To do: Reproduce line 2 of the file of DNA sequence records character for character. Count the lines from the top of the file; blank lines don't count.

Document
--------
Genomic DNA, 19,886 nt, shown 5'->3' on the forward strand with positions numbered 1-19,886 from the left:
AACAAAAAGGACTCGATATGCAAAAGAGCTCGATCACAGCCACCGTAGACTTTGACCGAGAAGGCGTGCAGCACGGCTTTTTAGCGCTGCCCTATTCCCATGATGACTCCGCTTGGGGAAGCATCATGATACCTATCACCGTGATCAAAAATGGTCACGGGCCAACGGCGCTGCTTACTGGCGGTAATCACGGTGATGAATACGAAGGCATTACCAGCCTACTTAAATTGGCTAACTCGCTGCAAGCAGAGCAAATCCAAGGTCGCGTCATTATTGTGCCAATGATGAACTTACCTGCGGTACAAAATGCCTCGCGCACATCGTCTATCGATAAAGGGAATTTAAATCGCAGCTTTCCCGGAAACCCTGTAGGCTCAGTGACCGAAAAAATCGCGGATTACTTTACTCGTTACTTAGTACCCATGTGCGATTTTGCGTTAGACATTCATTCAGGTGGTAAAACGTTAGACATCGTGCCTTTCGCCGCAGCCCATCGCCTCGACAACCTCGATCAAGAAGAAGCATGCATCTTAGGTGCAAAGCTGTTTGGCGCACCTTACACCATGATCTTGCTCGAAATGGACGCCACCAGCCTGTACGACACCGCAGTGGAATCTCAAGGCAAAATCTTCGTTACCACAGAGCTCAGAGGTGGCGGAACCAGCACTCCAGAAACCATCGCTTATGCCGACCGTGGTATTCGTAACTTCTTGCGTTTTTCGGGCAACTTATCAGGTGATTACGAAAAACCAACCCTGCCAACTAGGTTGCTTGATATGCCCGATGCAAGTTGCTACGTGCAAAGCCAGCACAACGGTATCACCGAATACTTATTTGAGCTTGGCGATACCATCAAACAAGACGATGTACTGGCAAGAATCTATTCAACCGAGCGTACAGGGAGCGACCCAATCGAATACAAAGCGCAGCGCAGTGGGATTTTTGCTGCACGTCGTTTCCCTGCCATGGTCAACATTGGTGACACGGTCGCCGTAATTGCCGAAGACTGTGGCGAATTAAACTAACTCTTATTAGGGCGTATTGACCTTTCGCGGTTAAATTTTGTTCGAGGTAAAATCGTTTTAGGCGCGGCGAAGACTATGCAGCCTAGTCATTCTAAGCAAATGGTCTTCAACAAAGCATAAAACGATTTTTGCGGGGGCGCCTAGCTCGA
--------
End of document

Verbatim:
AACAAAAAGGACTCGATATGCAAAAGAGCTCGATCACAGCCACCGTAGACTTTGACCGAGAAGGCGTGCAGCACGGCTTTTTAGCGCTGCCCTATTCCCATGATGACTCCGCTTGGGGAAGCATCATGATACCTATCACCGTGATCAAAAATGGTCACGGGCCAACGGCGCTGCTTACTGGCGGTAATCACGGTGATGAATACGAAGGCATTACCAGCCTACTTAAATTGGCTAACTCGCTGCAAGCAGAGCAAATCCAAGGTCGCGTCATTATTGTGCCAATGATGAACTTACCTGCGGTACAAAATGCCTCGCGCACATCGTCTATCGATAAAGGGAATTTAAATCGCAGCTTTCCCGGAAACCCTGTAGGCTCAGTGACCGAAAAAATCGCGGATTACTTTACTCGTTACTTAGTACCCATGTGCGATTTTGCGTTAGACATTCATTCAGGTGGTAAAACGTTAGACATCGTGCCTTTCGCCGCAGCCCATCGCCTCGACAACCTCGATCAAGAAGAAGCATGCATCTTAGGTGCAAAGCTGTTTGGCGCACCTTACACCATGATCTTGCTCGAAATGGACGCCACCAGCCTGTACGACACCGCAGTGGAATCTCAAGGCAAAATCTTCGTTACCACAGAGCTCAGAGGTGGCGGAACCAGCACTCCAGAAACCATCGCTTATGCCGACCGTGGTATTCGTAACTTCTTGCGTTTTTCGGGCAACTTATCAGGTGATTACGAAAAACCAACCCTGCCAACTAGGTTGCTTGATATGCCCGATGCAAGTTGCTACGTGCAAAGCCAGCACAACGGTATCACCGAATACTTATTTGAGCTTGGCGATACCATCAAACAAGACGATGTACTGGCAAGAATCTATTCAACCGAGCGTACAGGGAGCGACCCAATCGAATACAAAGCGCAGCGCAGTGGGATTTTTGCTGCACGTCGTTTCCCTGCCATGGTCAACATTGGTGACACGGTCGCCGTAATTGCCGAAGACTGTGGCGAATTAAACTAACTCTTATTAGGGCGTATTGACCTTTCGCGGTTAAATTTTGTTCGAGGTAAAATCGTTTTAGGCGCGGCGAAGACTATGCAGCCTAGTCATTCTAAGCAAATGGTCTTCAACAAAGCATAAAACGATTTTTGCGGGGGCGCCTAGCTCGA